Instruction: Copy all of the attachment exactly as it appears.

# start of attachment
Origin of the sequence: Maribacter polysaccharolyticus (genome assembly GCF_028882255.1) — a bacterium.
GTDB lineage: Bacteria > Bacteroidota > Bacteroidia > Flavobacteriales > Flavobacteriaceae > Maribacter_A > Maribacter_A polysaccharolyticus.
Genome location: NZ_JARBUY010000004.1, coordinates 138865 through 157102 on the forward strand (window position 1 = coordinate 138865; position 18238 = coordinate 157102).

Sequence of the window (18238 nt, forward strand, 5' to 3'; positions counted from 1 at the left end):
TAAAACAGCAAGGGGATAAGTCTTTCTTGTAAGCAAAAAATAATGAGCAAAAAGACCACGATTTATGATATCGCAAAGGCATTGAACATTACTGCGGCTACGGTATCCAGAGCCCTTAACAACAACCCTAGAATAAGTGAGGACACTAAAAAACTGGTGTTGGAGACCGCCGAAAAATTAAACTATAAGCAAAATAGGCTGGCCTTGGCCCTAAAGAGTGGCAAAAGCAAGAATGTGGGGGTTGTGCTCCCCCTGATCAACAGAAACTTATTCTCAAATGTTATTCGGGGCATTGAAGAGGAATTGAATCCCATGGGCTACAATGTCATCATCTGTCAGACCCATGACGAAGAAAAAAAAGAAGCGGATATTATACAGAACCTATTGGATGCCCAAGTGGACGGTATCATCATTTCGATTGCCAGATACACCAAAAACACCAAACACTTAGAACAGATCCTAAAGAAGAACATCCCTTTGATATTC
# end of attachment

Origin of the sequence: Maribacter polysaccharolyticus (genome assembly GCF_028882255.1) — a bacterium.
GTDB lineage: Bacteria > Bacteroidota > Bacteroidia > Flavobacteriales > Flavobacteriaceae > Maribacter_A > Maribacter_A polysaccharolyticus.
Genome location: NZ_JARBUY010000004.1, coordinates 138865 through 157102 on the forward strand (window position 1 = coordinate 138865; position 18238 = coordinate 157102).

Sequence of the window (18238 nt, forward strand, 5' to 3'; positions counted from 1 at the left end):
TAAAACAGCAAGGGGATAAGTCTTTCTTGTAAGCAAAAAATAATGAGCAAAAAGACCACGATTTATGATATCGCAAAGGCATTGAACATTACTGCGGCTACGGTATCCAGAGCCCTTAACAACAACCCTAGAATAAGTGAGGACACTAAAAAACTGGTGTTGGAGACCGCCGAAAAATTAAACTATAAGCAAAATAGGCTGGCCTTGGCCCTAAAGAGTGGCAAAAGCAAGAATGTGGGGGTTGTGCTCCCCCTGATCAACAGAAACTTATTCTCAAATGTTATTCGGGGCATTGAAGAGGAATTGAATCCCATGGGCTACAATGTCATCATCTGTCAGACCCATGACGAAGAAAAAAAAGAAGCGGATATTATACAGAACCTATTGGATGCCCAAGTGGACGGTATCATCATTTCGATTGCCAGATACACCAAAAACACCAAACACTTAGAACAGATCCTAAAGAAGAACATCCCTTTGATATTC